I walked down the Royal Mile, the old cobblestoned street that connects the Castle and Holyrood Palace. I went in to several of the tourist gift shops, which seem to all sell the same line of goods. Plaid woolens, scotch whisky, and decorative boxes of Scottish shortbread make up about 70% of the products. I did find a delightful shop of handcrafted knitwear designs: Canongate Crafts and Jerseys. It’s a small family-owned business that sells their own sweaters, hats, felted bags, etc. Very creative and beautiful. I bought a felted shoulder bag as a souvenir for myself. The proprietor of this shop recommended Clarinda’s tea room down the street for lunch, and that was a good choice. Clarinda’s made me feel like I was in my grandmother’s front parlor, with its lace tablecloths, Victorian portraits, prints, and plates on the wall, and hand-written menus. I had a very satisfying lunch of shepherd’s pie, iced pumpkin cake, and a pot of Earl Grey tea.

After lunch we all met at the Palace of Holyrood. We took the self-guided audio tour, which was a fantastic way to see the Palace. You get as much information as you want, at your own pace. As at Stonehenge, I found these audio tours also create an orderly and quiet atmosphere in a crowded tourist attraction. Holyrood palace is still a functioning Royal residence, and when the Queen is in Edinburgh, this is her home. Both the Castle and the Palace were homes at various times for Mary Queen of Scots, and I learned a great deal about her interesting but sad life today. In Brattleboro the night before I left on this trip, I had been to a performance of Schiller’s Mary Stuart at the New England Youth Theater, and that was a great preview for me of this visit to her homes in Edinburgh.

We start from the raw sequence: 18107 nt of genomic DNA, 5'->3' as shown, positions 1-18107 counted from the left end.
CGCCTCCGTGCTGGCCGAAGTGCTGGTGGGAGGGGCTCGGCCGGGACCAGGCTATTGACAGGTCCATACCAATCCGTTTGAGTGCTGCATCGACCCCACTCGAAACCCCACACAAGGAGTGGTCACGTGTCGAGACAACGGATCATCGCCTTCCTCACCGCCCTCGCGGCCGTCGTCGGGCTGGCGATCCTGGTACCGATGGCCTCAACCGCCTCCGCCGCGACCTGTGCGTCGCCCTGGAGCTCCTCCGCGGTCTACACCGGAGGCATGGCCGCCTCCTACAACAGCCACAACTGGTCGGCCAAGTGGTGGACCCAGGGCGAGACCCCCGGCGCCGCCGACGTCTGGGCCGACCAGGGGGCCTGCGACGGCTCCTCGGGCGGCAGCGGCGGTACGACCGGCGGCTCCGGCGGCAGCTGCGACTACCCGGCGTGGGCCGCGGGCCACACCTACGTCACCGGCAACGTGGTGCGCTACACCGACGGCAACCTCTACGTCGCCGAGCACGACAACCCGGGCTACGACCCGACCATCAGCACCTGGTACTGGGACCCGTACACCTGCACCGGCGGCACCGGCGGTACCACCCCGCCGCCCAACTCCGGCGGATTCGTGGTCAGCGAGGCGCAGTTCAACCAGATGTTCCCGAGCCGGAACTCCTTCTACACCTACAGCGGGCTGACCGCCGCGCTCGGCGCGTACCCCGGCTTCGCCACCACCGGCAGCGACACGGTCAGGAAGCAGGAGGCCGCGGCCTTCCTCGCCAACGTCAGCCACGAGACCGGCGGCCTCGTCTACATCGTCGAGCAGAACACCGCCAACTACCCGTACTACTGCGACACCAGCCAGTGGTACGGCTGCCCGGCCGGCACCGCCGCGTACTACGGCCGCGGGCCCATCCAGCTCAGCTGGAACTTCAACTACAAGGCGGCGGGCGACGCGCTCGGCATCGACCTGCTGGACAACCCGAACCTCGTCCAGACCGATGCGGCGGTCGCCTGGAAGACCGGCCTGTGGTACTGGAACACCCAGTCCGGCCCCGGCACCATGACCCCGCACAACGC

After the Palace I walked a bit through the town and did a little window shopping on Prince’s Street. I went inside Jenner’s department store and was both surprised and impressed at its old-fashioned interior. Then I bought some groceries and went back to the flat for some dinner and reading before bed. It does not really begin to get dark here until about 10:00, so it has been hard to get to sleep much before 11:00, which is late by my usual standards. Tomorrow (Tuesday) we take an all-day bus tour to the Scottish Highlands and Loch Ness!

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20th June 2007

Thought your description was great, when we were there a wedding was being held in the small chapel and also at one of the inns we stayed was a wonderful wedding reception(we were not invited) with all the weddding party in the full regalia ,kilts of a splendid plaid with maroon in it..thanks for the memories...anita
24th June 2007

Janie and I are really enjoying your blog ! The pictures are bringing back lots of memories for us, especially Edinburgh. Did you pay homage to " Bobby " at the Kirk of the Greyfriars ?